Developing Revolutionary Electric Vehicle Energy Storage Designs and Approaches

electric vehicle energy storage

Revolutionary Electric Vehicle Energy Storage Designs. 


Washington, D.C. – Advanced Research Projects Agency-Energy (ARPA-E) Deputy Director Cheryl Martin in August of this year announced that 22 projects across 15 states will receive a total of 27.2€ million to develop transformational electric vehicle (EV) energy storage systems using innovative chemistries, architectures and designs.

electric vehicle energy storage

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ARPA-E’s new program, Robust Affordable Next Generation Energy Storage Systems (RANGE), aims to accelerate widespread EV adoption by dramatically improving driving range and reliability, and by providing low-cost, low-carbon alternatives to today’s vehicles.

“The breadth and volume of technology approaches embodied in the RANGE projects demonstrate ARPA-E’s commitment to transformational innovation,” said Deputy Director Cheryl Martin.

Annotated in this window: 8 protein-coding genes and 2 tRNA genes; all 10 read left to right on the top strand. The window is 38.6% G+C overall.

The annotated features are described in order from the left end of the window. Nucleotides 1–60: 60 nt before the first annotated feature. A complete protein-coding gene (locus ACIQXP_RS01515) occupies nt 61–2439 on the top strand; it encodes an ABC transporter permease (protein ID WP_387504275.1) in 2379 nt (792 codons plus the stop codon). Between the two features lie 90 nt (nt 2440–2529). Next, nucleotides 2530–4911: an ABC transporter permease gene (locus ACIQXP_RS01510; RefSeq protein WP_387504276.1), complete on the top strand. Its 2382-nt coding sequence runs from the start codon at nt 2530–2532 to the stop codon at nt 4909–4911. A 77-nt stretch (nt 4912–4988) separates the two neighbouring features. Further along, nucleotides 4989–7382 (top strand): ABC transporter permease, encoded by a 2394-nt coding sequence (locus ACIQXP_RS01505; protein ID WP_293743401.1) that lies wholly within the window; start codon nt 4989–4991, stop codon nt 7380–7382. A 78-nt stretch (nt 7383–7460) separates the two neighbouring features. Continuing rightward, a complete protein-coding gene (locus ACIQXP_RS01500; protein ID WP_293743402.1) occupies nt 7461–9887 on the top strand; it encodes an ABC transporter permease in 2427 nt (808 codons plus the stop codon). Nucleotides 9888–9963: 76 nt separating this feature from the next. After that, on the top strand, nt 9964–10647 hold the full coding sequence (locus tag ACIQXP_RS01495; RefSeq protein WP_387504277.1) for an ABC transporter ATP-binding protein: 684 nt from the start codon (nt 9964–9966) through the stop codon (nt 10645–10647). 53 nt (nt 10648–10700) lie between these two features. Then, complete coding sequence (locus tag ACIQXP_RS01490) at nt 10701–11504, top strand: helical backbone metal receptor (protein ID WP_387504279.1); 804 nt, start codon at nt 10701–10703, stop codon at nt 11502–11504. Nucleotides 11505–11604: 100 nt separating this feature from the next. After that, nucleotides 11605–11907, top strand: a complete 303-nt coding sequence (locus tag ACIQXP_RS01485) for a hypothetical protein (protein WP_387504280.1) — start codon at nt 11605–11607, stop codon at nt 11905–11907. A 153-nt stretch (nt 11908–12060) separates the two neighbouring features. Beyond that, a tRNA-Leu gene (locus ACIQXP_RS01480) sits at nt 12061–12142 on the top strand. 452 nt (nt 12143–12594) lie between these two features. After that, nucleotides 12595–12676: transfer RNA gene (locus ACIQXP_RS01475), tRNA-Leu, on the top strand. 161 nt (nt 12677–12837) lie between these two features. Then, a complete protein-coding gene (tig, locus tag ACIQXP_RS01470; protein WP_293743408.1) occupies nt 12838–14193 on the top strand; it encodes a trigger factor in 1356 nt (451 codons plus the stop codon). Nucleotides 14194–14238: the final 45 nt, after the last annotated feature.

The success of RANGE battery technologies will reshape our thinking on EV storage and help reduce U.S. dependence on foreign energy sources, decrease emissions and help maintain our technological lead in R&D.

ARPA-E’s RANGE program seeks to improve EV driving range and reduce vehicle costs by re-envisioning the total EV battery system, rather than working to increase the energy density of individual battery cells. Some of the projects selected will focus on developing robust battery chemistries and architectures that would improve vehicle driving range and overall battery robustness. For example, Solid Power located in Louisville, CO will receive approximately 2.64€ million to develop a solid-state Lithium-ion battery that requires less protective packaging, which reduces cost and overall vehicle weight to improve driving range.

RANGE projects will also focus on multifunctional energy storage designs that use these robust storage systems to simultaneously serve other functions in a vehicle, further reducing an energy storage system’s effective and overall EV weight. For example, the University of California, San Diego will receive approximately 2.64€ million to engineer a low-cost, low-weight battery and to redesign vehicle frames so the battery becomes an integral part of a vehicle’s support structure.

ARPA-E was officially authorized in 2007 and first funded in 2009. The Agency invests in high-potential, high-impact energy technologies that are too early for private-sector investment. ARPA-E is changing what’s possible by thinking big, thinking bold, and thinking differently about energy innovation. For more information on ARPA-E and its innovative project portfolio, please visit http://www.arpa-e.energy.gov/.

 

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